kschuster3271
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kschuster3271,
User Rank: Apprentice
6/12/2013 | 6:53:07 PM
re: LinkedIn: When To Say No To Connecting
Interestingly, Don Peppers has posted a Linkedin influencers article today entitled "How to find opportunities in your social network" and fits in nice with this piece.

Many associates find it interesting the someone in the people business, as I am, is not an "open net worker". They are surprised to hear, or see, that someone who has been on LinkedIn since the beginning usually only has between 12-1500 connections. I actually purge my connection list quarterly. The first to go are those who connect but do not share their connections. To me the purpose of connecting is to share. If you are going to ask to connect then you should also be sharing who you are connected with and not blocking them from your other connections. To me this is the "life blood" of LinkedIn, connecting.

If think the authors have gone a little over board regarding identity theft concern. Yes, it happens. It has always happened. It is just easier with the internet and people posting too much personal information. For me the word is professionalism. Keep your profile and posting professional and you will help to minimize your identity theft risk and increase your reputation on LinkedIn.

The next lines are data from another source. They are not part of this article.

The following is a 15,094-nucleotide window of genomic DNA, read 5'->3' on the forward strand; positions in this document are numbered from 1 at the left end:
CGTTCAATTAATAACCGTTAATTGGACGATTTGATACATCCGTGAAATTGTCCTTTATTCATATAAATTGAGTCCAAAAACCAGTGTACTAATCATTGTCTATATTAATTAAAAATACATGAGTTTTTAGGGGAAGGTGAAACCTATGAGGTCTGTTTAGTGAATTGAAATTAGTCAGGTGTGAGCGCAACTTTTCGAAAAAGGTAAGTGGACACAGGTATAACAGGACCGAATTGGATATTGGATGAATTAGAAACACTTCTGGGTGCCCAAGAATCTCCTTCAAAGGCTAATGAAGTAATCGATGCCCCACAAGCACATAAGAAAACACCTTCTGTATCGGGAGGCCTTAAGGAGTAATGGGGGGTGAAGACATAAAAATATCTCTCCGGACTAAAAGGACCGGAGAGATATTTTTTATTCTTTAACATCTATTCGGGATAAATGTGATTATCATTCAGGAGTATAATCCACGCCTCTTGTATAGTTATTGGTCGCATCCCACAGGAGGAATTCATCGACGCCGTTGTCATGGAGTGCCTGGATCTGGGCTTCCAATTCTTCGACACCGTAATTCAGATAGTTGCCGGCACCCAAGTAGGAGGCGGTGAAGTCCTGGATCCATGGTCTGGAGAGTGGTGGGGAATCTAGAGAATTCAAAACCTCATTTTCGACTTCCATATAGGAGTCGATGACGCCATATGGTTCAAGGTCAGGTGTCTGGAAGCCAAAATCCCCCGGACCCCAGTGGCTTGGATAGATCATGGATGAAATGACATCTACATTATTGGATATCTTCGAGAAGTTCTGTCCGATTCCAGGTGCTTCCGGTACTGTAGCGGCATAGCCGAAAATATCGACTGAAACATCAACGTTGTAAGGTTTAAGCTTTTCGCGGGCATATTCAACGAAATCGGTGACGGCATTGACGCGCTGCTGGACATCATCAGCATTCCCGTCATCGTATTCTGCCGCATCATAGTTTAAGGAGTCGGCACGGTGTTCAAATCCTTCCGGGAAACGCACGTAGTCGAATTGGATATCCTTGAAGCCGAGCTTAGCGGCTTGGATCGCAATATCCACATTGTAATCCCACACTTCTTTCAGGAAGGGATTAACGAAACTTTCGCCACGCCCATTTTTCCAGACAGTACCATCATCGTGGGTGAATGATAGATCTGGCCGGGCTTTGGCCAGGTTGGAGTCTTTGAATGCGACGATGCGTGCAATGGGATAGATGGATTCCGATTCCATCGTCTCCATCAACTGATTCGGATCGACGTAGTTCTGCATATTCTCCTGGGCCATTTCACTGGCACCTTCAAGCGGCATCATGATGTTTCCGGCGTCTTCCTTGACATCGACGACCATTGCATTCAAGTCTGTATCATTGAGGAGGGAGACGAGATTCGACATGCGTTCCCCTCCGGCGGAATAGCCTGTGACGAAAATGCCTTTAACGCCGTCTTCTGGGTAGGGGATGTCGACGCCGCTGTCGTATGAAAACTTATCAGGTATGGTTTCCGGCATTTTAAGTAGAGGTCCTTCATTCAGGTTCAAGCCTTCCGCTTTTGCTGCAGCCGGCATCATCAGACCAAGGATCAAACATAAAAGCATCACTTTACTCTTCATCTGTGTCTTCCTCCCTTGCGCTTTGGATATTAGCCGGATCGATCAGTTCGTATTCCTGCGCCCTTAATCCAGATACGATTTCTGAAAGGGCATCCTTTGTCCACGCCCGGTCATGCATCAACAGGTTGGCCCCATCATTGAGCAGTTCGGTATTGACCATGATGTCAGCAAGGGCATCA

Cara Latham
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Cara Latham,
User Rank: Apprentice
6/10/2013 | 12:48:12 PM
re: LinkedIn: When To Say No To Connecting
I have always been an open networker, as I find it can help you connect with like-minded people in your field whom you might never have met, as the article mentions. For example, I have connected with alumni from my college whom I never met in person or even knew during college, but ended up helping one of them obtain a position at my previous company because she was a very good fit.